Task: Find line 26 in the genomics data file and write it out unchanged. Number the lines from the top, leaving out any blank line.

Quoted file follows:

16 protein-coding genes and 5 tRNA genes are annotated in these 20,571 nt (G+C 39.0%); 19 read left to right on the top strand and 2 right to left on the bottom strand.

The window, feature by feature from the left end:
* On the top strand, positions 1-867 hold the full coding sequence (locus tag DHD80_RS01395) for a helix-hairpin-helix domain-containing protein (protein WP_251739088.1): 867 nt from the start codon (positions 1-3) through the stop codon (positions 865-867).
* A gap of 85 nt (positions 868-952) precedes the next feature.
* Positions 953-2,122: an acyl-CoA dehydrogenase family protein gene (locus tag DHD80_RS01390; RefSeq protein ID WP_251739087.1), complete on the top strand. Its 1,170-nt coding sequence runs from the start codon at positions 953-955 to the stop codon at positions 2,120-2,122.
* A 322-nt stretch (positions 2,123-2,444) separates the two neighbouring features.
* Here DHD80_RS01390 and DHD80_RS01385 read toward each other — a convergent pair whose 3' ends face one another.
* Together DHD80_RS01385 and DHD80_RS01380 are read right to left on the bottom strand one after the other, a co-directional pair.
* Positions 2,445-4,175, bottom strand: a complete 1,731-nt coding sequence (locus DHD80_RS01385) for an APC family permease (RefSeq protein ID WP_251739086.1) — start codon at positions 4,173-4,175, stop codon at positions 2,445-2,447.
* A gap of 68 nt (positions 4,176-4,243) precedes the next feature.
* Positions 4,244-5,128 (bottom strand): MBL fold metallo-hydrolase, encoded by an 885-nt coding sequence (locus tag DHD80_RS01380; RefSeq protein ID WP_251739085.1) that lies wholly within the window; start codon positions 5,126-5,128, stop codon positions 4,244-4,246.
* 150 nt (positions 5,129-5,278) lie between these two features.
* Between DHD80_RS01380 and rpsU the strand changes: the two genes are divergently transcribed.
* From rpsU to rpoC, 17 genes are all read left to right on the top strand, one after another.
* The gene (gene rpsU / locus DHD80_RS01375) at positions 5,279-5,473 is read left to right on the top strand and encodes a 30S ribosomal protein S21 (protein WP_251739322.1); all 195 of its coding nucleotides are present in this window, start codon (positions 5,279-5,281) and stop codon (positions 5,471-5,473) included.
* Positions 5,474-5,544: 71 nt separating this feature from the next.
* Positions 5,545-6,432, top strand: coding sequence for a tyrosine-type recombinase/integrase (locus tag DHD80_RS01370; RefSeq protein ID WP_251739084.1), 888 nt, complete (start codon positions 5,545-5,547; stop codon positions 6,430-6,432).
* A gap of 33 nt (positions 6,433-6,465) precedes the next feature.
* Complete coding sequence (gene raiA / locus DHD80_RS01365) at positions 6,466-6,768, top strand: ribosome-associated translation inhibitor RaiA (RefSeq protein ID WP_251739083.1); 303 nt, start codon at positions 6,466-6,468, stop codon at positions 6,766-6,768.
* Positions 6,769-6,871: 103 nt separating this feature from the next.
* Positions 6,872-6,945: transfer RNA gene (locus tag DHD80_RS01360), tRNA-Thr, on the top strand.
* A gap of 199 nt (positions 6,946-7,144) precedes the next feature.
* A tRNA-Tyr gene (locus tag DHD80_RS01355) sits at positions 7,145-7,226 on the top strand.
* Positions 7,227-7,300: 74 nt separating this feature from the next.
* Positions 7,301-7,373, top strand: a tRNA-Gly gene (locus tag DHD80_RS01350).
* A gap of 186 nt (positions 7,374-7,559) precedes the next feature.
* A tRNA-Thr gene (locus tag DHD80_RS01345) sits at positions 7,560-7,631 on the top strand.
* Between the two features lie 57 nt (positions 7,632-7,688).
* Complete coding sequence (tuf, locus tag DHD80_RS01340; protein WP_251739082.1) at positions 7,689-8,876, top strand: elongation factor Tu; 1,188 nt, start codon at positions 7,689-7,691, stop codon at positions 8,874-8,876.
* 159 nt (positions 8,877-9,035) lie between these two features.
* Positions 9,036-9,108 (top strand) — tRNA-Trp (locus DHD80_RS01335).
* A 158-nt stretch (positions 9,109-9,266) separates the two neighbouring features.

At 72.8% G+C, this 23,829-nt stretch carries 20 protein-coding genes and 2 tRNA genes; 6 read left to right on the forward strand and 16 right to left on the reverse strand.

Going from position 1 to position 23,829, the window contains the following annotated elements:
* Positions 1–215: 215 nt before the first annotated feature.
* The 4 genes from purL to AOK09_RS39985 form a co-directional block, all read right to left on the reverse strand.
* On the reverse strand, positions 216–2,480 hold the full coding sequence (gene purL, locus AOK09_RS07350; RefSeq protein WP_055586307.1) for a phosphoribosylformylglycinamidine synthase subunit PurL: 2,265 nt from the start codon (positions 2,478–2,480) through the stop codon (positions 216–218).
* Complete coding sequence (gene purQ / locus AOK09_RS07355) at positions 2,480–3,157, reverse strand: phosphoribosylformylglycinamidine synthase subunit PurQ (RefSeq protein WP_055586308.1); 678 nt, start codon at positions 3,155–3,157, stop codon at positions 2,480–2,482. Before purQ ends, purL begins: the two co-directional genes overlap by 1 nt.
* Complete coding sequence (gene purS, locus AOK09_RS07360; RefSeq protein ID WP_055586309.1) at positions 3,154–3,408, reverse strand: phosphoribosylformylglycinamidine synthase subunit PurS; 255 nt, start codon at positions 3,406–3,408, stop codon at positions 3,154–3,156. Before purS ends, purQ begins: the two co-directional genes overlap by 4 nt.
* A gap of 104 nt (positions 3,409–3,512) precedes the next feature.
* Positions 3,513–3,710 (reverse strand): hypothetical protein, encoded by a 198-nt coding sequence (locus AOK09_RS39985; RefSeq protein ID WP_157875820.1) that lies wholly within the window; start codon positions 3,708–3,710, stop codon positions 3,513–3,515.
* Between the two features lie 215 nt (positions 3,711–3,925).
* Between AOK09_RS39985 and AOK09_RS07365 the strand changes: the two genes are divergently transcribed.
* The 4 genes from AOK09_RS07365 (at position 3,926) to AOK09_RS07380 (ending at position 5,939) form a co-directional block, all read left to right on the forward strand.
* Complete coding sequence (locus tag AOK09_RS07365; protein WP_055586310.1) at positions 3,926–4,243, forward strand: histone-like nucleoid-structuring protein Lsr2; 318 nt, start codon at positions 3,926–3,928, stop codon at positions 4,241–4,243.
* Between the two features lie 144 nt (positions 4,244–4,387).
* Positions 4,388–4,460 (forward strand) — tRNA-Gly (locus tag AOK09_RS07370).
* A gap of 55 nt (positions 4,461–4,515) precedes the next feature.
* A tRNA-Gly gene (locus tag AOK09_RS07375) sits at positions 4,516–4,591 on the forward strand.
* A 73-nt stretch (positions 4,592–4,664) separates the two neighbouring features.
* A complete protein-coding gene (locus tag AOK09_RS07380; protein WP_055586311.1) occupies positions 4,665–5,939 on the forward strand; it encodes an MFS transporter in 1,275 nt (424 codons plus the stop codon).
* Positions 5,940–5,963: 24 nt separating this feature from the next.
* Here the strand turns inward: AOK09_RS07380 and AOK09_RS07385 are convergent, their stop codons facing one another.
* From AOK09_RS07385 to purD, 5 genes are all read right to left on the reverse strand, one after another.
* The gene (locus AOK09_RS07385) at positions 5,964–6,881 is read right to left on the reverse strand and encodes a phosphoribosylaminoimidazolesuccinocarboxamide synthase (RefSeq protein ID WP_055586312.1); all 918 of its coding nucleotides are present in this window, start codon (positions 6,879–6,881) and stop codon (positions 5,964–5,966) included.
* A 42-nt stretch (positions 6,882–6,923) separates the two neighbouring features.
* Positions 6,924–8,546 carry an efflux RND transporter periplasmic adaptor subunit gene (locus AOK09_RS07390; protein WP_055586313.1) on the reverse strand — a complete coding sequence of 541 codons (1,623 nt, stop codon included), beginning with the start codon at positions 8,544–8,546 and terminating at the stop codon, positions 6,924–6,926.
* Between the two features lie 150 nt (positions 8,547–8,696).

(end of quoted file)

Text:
* A gap of 186 nt (positions 7,374-7,559) precedes the next feature.